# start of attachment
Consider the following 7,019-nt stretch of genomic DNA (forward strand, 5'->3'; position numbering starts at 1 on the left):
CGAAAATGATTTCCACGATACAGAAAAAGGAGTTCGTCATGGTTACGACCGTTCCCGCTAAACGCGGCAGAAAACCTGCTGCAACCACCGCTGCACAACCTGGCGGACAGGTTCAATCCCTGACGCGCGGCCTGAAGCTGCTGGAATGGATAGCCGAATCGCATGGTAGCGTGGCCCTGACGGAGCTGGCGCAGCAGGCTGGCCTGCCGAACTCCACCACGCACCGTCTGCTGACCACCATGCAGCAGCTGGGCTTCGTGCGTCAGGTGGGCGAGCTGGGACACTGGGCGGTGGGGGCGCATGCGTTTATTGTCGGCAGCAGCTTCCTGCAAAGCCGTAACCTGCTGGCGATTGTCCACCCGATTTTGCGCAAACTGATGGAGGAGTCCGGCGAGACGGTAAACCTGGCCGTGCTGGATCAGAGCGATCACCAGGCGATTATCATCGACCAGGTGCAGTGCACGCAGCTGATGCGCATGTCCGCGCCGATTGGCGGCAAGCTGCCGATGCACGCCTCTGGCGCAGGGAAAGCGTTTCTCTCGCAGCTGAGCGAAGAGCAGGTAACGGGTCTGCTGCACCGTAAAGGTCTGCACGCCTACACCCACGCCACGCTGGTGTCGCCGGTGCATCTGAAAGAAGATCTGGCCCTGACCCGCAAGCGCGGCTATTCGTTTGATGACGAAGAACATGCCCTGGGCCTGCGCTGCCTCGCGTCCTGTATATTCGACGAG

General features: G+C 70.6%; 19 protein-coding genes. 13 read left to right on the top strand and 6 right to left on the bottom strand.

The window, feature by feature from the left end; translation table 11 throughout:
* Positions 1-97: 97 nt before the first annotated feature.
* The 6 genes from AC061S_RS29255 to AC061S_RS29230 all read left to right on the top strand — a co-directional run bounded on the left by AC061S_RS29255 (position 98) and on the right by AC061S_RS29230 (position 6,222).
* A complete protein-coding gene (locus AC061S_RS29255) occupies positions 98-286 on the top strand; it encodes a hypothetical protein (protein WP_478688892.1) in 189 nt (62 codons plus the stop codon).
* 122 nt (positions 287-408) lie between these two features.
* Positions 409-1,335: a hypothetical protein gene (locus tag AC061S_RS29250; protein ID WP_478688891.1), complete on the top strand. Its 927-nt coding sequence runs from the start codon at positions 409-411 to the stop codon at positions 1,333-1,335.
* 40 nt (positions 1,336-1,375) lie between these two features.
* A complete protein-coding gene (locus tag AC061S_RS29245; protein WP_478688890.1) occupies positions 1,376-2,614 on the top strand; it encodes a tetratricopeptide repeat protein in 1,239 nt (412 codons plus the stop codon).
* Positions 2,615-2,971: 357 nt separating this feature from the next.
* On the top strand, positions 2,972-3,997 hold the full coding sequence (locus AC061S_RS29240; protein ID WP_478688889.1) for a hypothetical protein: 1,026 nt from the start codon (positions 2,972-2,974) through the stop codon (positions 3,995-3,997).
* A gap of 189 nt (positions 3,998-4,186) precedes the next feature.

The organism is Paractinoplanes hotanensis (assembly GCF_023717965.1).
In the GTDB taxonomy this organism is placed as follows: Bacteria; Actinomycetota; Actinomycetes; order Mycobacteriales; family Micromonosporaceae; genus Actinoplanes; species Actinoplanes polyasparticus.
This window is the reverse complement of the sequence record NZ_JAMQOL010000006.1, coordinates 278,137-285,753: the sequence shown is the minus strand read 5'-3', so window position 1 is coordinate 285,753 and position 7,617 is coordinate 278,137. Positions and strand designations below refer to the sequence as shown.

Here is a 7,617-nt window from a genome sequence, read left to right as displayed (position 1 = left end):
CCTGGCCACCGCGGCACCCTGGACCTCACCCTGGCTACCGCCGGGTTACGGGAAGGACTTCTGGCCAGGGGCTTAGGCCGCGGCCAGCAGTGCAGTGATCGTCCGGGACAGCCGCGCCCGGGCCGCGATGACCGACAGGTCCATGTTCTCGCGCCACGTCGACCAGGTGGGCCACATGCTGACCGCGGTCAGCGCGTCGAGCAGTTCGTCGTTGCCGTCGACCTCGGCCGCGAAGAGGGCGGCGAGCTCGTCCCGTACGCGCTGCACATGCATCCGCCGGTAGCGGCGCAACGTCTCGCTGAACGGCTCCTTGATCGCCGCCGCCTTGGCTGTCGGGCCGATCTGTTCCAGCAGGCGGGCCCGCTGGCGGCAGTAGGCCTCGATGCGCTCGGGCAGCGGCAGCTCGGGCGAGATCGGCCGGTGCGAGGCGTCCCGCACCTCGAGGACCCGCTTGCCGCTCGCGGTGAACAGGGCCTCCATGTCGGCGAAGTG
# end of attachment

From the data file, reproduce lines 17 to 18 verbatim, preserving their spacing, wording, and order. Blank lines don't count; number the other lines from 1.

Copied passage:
This window is the reverse complement of the sequence record NZ_JAMQOL010000006.1, coordinates 278,137-285,753: the sequence shown is the minus strand read 5'-3', so window position 1 is coordinate 285,753 and position 7,617 is coordinate 278,137. Positions and strand designations below refer to the sequence as shown.

Here is a 7,617-nt window from a genome sequence, read left to right as displayed (position 1 = left end):